Satcom providers can forecast network demand, usage, and profitability data to streamline decision making, and automatically identify anomalies in key business metrics with Amazon’s Business Metrics Analysis ML solution. Providers can use Amazon Lookout for Metrics and Amazon Forecast to address business and operational problems by using ML to analyze large volumes of data while dynamically adapting to changing requirements.

Step 8 : Media services

Media consumer services generates large revenue for satellite services. The ability to create, transform, and deliver digital content quickly and simply is key to maintaining the relevance of video distribution over satellite. AWS Elemental MediaConvert can process video files and clips to prepare on-demand content for distribution or archiving. Also, AWS Elemental Live efficiently formats video for delivery to broadcast televisions and streaming to internet-connected devices. It processes video streams in real time, taking a live video source and compressing it into multiple versions for distribution to viewers. Similarly, Amazon Kinesis Video Streams makes it simple to securely stream video from connected devices to AWS for analytics, ML, playback, and other processing.

Step 9: Remote terminal antenna system

Step 9 and Step 1 perform similar functions, with an important difference: terrestrial connectivity is not available to the remote terminals, in contrast with the ground station at the teleports. Remote terminals’ network connectivity is limited to the satellite link, in which the satellite acts as a space relay of RF signals, and the ground station at the teleport as a gateway to the Internet or other private networks. From the remote terminals, radio signals are transmitted to the ground station through the satellite (return or inbound link) and received from the ground station through the satellite (forward or outbound link). The RF signal is down-converted to an intermediate frequency (IF) and then digitized as close as possible to the antenna, using open and simple standards.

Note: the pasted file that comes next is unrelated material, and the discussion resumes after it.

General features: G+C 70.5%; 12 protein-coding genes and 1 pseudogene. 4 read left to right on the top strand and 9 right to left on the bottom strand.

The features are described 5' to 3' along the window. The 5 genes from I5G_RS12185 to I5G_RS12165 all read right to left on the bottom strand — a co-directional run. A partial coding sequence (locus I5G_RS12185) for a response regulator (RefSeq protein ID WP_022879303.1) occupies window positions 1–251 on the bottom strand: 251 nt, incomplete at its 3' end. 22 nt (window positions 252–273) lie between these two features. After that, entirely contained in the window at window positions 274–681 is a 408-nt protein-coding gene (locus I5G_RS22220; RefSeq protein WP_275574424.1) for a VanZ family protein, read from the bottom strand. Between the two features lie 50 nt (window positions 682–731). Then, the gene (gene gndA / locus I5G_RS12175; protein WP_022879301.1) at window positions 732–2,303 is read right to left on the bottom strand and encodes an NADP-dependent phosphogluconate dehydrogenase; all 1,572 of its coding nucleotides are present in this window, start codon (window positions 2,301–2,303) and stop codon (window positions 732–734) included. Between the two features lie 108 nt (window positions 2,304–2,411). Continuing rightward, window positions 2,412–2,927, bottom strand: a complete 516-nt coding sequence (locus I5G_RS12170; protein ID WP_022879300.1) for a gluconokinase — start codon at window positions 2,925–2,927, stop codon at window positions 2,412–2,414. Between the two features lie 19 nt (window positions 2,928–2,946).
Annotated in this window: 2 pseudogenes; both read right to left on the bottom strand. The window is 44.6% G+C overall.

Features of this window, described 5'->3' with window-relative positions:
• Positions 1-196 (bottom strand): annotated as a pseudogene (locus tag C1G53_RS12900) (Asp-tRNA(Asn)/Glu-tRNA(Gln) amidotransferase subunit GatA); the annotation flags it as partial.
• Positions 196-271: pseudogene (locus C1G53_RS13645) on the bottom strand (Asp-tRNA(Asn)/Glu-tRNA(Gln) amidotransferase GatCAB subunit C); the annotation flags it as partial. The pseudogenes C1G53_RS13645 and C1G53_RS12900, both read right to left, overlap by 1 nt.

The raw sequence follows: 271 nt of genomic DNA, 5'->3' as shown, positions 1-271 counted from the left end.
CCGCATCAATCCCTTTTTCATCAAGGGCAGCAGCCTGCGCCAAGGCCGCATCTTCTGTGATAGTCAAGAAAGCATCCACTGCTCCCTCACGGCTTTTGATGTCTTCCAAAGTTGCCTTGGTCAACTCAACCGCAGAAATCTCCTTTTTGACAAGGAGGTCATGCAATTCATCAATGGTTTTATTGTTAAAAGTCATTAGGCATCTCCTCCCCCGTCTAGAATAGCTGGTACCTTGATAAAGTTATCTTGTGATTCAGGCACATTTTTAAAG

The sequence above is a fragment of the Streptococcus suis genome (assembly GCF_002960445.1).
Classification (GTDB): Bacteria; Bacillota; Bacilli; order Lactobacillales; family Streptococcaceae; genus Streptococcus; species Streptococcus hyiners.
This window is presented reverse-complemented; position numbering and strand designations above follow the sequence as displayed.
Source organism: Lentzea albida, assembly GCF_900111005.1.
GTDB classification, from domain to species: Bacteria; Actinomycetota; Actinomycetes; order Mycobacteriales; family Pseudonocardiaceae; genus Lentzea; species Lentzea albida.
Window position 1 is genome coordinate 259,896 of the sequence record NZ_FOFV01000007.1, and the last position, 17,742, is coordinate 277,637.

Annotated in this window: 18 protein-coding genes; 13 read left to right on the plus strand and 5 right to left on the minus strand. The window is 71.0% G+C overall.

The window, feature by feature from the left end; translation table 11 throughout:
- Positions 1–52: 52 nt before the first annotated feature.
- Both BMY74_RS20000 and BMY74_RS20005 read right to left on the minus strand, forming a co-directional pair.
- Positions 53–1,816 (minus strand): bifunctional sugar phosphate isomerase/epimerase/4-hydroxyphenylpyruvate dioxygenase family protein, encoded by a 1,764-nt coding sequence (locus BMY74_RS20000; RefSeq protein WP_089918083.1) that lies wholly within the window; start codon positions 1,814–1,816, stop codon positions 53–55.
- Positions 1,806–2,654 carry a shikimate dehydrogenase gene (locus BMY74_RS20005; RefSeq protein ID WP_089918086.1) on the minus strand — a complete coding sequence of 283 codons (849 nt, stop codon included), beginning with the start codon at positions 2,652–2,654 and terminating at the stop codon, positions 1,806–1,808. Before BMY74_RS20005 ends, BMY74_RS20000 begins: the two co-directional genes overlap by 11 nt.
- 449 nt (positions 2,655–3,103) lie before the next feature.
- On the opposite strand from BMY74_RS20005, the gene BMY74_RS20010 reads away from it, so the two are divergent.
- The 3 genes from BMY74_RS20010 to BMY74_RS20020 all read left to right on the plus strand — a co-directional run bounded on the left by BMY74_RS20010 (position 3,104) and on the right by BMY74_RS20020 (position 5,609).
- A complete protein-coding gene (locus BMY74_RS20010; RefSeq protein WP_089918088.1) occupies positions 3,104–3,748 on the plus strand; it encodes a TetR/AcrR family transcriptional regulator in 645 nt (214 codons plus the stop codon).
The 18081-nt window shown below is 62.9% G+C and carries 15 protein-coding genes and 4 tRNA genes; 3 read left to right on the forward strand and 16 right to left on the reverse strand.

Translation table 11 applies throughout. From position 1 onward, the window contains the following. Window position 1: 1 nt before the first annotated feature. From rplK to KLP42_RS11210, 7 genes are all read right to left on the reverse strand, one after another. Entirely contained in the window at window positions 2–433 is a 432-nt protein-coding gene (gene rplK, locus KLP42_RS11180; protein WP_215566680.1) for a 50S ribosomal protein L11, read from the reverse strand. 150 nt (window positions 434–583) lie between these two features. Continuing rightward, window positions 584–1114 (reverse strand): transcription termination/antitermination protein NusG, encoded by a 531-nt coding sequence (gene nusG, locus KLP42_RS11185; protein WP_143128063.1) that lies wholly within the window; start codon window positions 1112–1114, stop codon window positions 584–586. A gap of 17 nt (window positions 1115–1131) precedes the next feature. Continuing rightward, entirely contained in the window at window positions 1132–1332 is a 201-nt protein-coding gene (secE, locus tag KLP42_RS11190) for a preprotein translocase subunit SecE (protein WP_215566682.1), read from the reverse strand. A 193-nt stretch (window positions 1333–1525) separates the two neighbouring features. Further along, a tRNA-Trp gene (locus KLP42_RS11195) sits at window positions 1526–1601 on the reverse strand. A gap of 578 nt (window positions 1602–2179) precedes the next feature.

Step 10: Demodulation/modulation, decoding/encoding

Step 2 is very similar to Step 10, with the difference being that operators need a device capable to work in terrestrially unconnected scenarios, connected exclusively over the satellite link. In this case, the satellite data can be (de)modulated and (de)coded close to the antenna system with SDRs running on AWS edge devices such as an AWS Snowcone and AWS Snowball.  The AWS Snow Family offers the compute, storage, and network accessibility needed in a portable device, deployed virtually anywhere. Satcom users can launch the preferred software version of traditional modems with an API call based on remote terminal location and satellite network performance in each instance of time.

Step 11: End user